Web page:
Inflation has increased the threat of homelessness for survivors of gender-based violence while community services remain scarce, and shelters are filling in the gaps and doing more with less.
The impact of inflation on survivors of gender-based violence
The threat of homelessness disproportionately impacts survivors of gender-based violence.
Survivors face the choice of living with their abuser or leaving a violent situation and becoming unhoused.
Inflation, financial uncertainty, job loss, burnout, and lack of safe community support all limit survivors’ choices of gender-based violence, while our shifting economic trends contribute to increased stress at home.
After choosing safety and security, leaving an abuser and entering a shelter, the following survival challenge is “where will I live?”
We know because we’re at the frontlines of the housing crisis and can see daily the impact of the lack of affordable housing for survivors across the GTA. Almost all our clients, upon arrival, want to meet with the Transitional Support Worker to discuss housing for themselves and their families. And rightly so. While there is a provincial Affordable Housing Program that prioritizes housing for survivors, the application process is rigorous, complex, and requires immense staff support and expertise to navigate. The program also has fluctuating terms of availability and is limited in its offerings — especially for families.
Community resources in Toronto face an unprecedented demand
Even after securing housing for survivors, the need for services and supports from community organizations and resources persists. Community organizations and resources in Toronto are overburdened and stretched thin due to the pandemic and unable to keep up with the rise in the need for these programs and services. Everything from food banks, shelters, employment support, and financial aid, our entire social service sector is in the throes of unprecedented demand with no end. The limited availability of these community supports for survivors means that the onus has been put on Violence Against Women (VAW) shelters, such as North York Women’s Shelter, to fill in the gaps.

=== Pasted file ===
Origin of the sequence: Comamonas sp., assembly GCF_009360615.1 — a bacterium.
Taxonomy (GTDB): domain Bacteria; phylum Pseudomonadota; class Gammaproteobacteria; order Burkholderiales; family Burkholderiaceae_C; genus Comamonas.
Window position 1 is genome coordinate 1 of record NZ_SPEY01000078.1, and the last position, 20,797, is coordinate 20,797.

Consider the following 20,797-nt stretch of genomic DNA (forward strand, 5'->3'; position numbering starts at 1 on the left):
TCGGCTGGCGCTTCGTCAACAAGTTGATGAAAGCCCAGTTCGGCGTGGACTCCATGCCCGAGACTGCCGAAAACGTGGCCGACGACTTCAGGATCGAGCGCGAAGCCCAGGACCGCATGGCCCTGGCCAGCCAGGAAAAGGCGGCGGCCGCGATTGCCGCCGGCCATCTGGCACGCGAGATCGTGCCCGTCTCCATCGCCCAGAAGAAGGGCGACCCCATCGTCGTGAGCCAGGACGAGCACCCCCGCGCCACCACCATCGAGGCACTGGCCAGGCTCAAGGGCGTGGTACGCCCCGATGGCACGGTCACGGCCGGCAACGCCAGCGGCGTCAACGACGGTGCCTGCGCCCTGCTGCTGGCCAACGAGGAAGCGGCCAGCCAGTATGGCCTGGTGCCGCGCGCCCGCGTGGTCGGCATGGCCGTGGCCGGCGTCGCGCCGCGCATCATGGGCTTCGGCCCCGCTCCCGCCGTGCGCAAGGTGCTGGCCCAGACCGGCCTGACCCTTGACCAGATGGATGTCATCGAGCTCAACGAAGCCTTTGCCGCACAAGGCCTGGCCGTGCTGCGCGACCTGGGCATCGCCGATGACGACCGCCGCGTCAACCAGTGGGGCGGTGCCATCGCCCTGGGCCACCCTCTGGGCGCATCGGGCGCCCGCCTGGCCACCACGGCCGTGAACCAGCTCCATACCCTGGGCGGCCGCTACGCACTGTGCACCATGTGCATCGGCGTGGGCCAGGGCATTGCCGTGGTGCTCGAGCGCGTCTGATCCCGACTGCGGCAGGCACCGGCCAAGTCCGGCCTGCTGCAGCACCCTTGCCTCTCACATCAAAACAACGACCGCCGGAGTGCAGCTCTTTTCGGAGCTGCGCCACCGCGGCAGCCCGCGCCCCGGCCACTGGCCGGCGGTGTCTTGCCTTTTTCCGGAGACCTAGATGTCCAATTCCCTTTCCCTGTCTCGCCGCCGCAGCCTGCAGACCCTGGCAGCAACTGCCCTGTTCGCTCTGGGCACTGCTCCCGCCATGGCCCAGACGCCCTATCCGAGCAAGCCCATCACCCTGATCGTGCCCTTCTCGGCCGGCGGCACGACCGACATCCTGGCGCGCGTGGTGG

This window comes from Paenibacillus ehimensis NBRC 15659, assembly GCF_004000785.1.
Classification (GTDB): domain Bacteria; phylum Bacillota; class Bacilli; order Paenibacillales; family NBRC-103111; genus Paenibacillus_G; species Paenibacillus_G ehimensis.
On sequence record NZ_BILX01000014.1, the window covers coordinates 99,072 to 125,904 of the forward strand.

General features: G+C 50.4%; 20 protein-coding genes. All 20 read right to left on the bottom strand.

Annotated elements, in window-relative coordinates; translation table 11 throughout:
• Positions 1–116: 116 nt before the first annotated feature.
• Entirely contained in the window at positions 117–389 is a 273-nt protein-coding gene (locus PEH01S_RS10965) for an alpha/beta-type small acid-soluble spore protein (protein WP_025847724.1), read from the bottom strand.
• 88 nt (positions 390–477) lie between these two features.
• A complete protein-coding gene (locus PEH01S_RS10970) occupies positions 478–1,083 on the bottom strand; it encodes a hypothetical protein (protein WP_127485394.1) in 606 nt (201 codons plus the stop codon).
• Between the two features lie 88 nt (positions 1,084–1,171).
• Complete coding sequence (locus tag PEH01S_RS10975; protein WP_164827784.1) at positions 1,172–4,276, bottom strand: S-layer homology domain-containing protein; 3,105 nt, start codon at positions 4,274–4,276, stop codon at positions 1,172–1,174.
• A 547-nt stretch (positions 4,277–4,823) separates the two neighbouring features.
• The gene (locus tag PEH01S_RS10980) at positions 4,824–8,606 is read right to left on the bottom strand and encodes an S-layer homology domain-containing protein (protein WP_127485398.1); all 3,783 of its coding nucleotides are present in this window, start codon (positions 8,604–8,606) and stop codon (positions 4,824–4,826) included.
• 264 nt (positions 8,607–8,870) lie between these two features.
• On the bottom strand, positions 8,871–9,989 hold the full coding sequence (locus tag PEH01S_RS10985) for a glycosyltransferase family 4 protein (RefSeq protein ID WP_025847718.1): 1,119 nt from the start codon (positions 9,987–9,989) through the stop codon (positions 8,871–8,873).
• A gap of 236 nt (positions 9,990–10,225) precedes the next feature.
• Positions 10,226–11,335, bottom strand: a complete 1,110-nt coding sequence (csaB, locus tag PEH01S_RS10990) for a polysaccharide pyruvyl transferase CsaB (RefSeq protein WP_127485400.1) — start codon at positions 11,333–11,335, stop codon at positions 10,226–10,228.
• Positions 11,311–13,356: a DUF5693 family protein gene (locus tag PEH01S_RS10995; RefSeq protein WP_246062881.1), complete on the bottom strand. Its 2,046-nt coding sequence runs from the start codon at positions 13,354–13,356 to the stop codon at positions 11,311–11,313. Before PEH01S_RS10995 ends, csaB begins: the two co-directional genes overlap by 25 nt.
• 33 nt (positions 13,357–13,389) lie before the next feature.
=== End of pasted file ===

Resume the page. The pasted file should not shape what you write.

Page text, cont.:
The VAW sector is left to fill the gaps in service
Our scope of care for survivors of gender-based violence has continued to evolve and expand since our inception in 1984; currently, as we navigate a global crisis, inflation, economic disruption, record-breaking job loss, stress, burnout, and the shadow pandemic of gender-based violence, the demand for services and supports has only become more expansive and more complex. We now provide food security post-transition, health care, educational support, counselling, legal, immigration, employment, and transition support in-house to fill in the gaps in services left by the lack of community support. Our staff is overburdened with the demand, and the financial cost only increases to provide the same level of programs and services each year.
Our staff is overburdened with the demand, and the financial cost only increases to provide the same level of programs and services each year.
As an organization whose mission and mandate are to provide emergency shelter to survivors of gender-based violence, how we have had to innovate and expand services to provide critical services to our clientele must be shared. We will continue to innovate and grow services to ensure that survivors have the support they need. However, what the community needs to understand is that the onus of this demand for help is being placed on VAW shelters such as North York Women’s Shelter.